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Monday Starts on Saturday
Monday Starts on Saturday 24
We giggled. Vitka looked at us and said vengefully: “Oirrra-Oirrra!”
“Grrray-haired,” the parrot responded promptly. “Harrrd fought! Grrratifying!”
“Something’s not right here,” said Roman.
“What isn’t?” said Vitka. “That sounds spot on to me . . . Prrrivalov!”
“Prrrimitive prrroject! Prrrimitive! Harrrdworking!”
“He knows all of us, my friends,” said Edik.
“Frrriends,” the parrot echoed. “Peppercorrrn! Zerrro! Zerrro! Grrravitation!”
“Amperian,” Vitka said hurriedly.
“Crrrematorium! Perrrished prrrematurely!” said the parrot, then it thought a bit and added, “Amperrrmeter!”
“It doesn’t add up,” said Edik.
“Everything always adds up,” Roman said pensively.
Vitka clicked the catch and opened the dictaphone. “The tape’s finished,” he said. “Pity.”
“Know what I think?” I said. “The simplest thing would be to ask Janus. Whose parrot is it, where is it from, and all the rest.”
“But who’s going to ask?” Roman inquired.
No one volunteered, Vitka suggested listening to the recording, and we agreed. It all sounded very strange. At the sound of the first words from the dictaphone the parrot flew onto Vitka’s shoulder and began listening with obvious interest, interpolating occasional phrases like “Drrramba ignorrring urrranium,” “Corrrrect,” and “Korrrneev’s rrrude, rrrude, rrrude!”
When the recording came to an end, Edik said, “In theory we could compile a lexical dictionary and analyze it on the computer. But even without that some things are already quite clear. First, it knows all of us. That’s already amazing. Second, it knows about robots. And about rubidium. Where do they use rubidium, by the way?”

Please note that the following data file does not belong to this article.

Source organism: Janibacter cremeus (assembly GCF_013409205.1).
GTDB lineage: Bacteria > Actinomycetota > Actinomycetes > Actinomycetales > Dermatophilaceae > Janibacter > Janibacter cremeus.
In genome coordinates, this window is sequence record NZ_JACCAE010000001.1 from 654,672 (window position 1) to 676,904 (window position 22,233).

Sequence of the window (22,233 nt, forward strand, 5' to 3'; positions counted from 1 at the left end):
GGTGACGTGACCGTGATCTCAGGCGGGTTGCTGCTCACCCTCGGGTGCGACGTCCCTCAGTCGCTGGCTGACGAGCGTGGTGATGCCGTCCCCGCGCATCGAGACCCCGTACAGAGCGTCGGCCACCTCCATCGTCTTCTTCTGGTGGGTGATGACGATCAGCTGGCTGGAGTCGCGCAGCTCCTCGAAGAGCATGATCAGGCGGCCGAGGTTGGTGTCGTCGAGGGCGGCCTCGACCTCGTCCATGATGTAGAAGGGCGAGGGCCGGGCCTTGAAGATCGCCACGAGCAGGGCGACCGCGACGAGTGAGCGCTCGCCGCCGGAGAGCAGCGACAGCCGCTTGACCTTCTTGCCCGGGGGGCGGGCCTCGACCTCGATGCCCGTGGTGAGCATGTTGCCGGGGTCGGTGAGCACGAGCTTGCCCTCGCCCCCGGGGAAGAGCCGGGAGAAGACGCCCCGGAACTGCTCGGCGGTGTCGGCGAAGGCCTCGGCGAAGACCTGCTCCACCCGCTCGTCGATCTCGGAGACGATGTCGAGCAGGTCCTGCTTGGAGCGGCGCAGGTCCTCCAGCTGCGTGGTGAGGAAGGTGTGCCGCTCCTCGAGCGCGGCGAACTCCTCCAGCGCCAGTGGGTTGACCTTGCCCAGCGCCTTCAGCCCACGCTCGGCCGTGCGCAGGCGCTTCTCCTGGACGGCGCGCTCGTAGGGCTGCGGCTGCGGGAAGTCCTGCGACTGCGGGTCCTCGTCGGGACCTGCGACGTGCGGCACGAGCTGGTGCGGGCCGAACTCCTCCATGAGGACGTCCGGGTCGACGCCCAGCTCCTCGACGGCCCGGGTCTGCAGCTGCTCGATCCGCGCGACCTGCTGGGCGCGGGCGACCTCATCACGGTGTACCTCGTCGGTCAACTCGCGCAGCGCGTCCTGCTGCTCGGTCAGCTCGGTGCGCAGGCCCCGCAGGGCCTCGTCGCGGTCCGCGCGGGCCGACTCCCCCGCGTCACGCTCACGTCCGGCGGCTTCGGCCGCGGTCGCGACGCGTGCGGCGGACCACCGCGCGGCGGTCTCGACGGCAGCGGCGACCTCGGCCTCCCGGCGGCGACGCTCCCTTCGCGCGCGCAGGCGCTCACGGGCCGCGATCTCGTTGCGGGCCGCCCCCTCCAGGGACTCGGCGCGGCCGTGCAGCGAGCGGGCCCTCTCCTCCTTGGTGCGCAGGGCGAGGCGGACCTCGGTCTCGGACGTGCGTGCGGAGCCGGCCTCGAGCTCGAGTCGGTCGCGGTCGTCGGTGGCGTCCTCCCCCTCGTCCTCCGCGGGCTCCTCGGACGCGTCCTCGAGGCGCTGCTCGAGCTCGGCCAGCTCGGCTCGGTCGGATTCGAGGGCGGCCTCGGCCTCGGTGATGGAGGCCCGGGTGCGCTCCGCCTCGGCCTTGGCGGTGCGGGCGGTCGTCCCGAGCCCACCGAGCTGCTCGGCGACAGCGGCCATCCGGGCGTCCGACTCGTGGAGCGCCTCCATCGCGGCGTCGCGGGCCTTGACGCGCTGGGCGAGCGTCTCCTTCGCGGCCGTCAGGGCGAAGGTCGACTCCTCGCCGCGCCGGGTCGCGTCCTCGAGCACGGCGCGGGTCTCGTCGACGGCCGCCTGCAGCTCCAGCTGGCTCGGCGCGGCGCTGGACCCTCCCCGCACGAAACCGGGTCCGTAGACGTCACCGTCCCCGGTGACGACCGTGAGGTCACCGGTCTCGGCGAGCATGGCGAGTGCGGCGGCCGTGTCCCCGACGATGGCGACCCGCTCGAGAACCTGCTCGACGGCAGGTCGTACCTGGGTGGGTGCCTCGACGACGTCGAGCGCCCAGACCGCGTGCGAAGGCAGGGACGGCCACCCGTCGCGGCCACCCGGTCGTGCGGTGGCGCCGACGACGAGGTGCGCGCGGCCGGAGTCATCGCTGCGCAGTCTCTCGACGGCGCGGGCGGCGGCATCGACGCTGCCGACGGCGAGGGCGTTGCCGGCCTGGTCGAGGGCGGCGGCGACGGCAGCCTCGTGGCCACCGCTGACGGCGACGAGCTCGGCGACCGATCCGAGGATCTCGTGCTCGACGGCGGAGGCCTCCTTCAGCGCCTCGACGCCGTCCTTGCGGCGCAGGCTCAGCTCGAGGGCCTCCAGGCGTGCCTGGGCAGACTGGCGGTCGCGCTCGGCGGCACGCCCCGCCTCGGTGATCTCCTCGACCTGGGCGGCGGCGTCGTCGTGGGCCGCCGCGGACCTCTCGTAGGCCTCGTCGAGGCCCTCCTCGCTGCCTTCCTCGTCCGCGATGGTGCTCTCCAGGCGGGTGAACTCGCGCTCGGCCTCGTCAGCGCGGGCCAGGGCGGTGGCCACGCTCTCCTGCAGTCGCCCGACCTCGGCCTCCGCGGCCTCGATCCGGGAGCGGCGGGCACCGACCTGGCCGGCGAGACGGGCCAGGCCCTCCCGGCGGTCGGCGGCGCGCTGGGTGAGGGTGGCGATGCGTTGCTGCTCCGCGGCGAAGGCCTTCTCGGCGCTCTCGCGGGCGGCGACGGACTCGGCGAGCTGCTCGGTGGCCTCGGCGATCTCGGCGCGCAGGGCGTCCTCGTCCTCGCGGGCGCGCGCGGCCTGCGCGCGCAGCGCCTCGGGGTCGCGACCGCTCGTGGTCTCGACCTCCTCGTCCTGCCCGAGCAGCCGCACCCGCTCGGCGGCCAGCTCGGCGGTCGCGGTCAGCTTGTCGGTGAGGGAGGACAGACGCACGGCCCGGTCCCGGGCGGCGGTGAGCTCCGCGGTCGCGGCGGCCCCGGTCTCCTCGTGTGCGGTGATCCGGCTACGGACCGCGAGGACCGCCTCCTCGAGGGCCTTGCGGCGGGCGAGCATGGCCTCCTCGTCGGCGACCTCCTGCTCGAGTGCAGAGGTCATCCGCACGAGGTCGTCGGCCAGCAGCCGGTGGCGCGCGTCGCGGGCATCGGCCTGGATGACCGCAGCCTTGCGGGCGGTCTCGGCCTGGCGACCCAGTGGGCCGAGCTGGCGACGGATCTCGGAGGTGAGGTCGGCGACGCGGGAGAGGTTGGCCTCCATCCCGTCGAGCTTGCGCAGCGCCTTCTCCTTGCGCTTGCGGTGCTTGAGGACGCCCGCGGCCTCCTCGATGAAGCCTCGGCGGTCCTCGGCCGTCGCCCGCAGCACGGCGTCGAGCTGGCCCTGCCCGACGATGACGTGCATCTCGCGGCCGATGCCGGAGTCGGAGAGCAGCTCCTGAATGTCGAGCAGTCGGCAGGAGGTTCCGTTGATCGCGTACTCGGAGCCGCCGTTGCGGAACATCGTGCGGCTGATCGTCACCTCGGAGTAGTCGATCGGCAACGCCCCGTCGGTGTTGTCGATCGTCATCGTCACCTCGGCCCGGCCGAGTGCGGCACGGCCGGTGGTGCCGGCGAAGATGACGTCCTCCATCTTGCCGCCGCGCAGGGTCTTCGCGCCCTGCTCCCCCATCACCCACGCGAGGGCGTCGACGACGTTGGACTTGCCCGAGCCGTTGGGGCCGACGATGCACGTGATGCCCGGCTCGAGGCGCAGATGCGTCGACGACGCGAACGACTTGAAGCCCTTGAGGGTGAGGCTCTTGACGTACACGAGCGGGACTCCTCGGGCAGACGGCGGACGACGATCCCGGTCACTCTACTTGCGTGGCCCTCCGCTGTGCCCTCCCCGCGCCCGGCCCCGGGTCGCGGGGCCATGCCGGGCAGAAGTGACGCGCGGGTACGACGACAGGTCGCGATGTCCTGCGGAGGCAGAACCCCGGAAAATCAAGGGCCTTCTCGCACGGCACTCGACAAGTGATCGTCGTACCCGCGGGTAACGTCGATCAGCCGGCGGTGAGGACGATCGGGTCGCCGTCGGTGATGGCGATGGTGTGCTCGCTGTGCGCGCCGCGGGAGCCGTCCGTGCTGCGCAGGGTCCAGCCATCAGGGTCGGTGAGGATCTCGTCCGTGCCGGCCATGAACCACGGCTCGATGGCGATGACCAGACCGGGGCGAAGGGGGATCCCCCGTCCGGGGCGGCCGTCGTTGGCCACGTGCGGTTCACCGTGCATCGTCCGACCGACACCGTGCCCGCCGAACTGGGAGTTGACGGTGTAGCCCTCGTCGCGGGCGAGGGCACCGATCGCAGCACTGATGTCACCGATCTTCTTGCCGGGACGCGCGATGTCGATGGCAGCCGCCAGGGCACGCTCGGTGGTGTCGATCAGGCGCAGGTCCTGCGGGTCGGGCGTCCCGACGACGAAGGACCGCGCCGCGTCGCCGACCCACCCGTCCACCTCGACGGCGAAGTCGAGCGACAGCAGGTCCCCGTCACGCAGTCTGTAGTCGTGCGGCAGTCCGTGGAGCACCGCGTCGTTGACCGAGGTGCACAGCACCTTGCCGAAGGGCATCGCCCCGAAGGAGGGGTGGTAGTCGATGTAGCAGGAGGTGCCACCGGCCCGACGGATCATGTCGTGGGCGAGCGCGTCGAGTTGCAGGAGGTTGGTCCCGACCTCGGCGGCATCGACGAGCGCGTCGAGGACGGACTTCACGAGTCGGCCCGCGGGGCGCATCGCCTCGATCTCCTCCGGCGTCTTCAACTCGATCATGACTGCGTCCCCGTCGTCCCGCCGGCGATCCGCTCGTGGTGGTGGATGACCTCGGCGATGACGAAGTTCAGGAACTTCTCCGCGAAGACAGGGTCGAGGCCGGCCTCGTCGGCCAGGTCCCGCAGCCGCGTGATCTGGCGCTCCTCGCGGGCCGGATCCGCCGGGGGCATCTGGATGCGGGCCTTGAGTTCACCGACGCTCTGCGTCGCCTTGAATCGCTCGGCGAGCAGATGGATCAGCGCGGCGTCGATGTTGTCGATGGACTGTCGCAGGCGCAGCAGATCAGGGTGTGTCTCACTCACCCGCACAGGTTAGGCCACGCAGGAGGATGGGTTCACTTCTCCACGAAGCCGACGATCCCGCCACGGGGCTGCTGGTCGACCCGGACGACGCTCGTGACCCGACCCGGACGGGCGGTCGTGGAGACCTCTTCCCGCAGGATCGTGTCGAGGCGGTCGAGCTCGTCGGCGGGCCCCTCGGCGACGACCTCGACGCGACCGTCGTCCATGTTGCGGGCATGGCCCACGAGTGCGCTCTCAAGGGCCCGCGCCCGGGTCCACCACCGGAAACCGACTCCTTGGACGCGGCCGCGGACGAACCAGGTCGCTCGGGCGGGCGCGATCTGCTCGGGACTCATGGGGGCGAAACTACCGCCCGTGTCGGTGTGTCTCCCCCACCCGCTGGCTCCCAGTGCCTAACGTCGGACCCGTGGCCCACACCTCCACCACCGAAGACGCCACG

“It’s not used anywhere in the Institute,” said Roman.
“It’s something like sodium,” said Korneev.
“Rubidium’s one thing,” I said. “But how does it know about lunar craters?”
“Why do they have to be lunar?”
“Where on Earth do they call mountains craters?”
“Well, in the first place, there’s an Arizona crater, and in the second place, it’s not a mountain, it’s more like a depression or a trough.”
“Temporral trrrough,” declared the parrot.
“The terminology it uses is really extremely interesting,” said Edik. “I would hardly call it common usage.”
“That’s right,” said Vitka. “If the parrot spends all its time with Janus, then Janus is involved in some strange business.”
“Strrrange orrrbital trrransition,” said the parrot.
“Janus doesn’t work on space projects,” said Roman. “I’d know about it.”
“Maybe he used to, though?”
“No, he never used to either.”
“Some kind of robots,” said Vitka wearily. “Craters . . . Where did the craters come from?”
“Maybe Janus reads science fiction?” I suggested. “Out loud? To a parrot?”
“Yeah, OK . . .”
“Saturn,” said Vitka to the parrot.
“Dangerrrous attrrraction,” said the parrot. It thought for a moment and explained, “Crrrashed. Terrrible. Rrreckless.”
Roman stood up and began walking around the laboratory. Edik laid his cheek on the tabletop and closed his eyes. “But how did it turn up here?”
“The same as yesterday,” said Roman. “From Janus’s lab.”
“Did you see it happen?”
“There’s one thing I don’t understand,” I said. “Did it die or didn’t it?”
“How do we know?” said Roman. “I’m no vet. And Vitka’s no ornithologist. And maybe it isn’t really a parrot after all.”
“How should I know?”
“It could be a complex induced hallucination,” said Edik, without opening his eyes.
I pressed a finger against one eye and looked at the parrot. I saw two parrots.
“I see two of it,” I said. “It’s not a hallucination.”
“I said a complex hallucination,” Edik reminded me.
I pressed a finger against each eye and went blind for a while.
“You know what,” said Korneev. “I declare that we are dealing with a violation of the law of cause and effect and therefore the only possible solution is that it’s all a hallucination, so we should all stand up, get in line, and sing as we march off to see the psychiatrist. Everybody up!”
“I’m not going,” said Edik. “I’ve got another idea.”
“What is it?”
“I won’t say.”
“You’ll beat me up.”
“We’ll beat you up anyway.”
“You don’t have any idea,” said Vitka. “You just imagine that you do. Off to the psychiatrist with you.”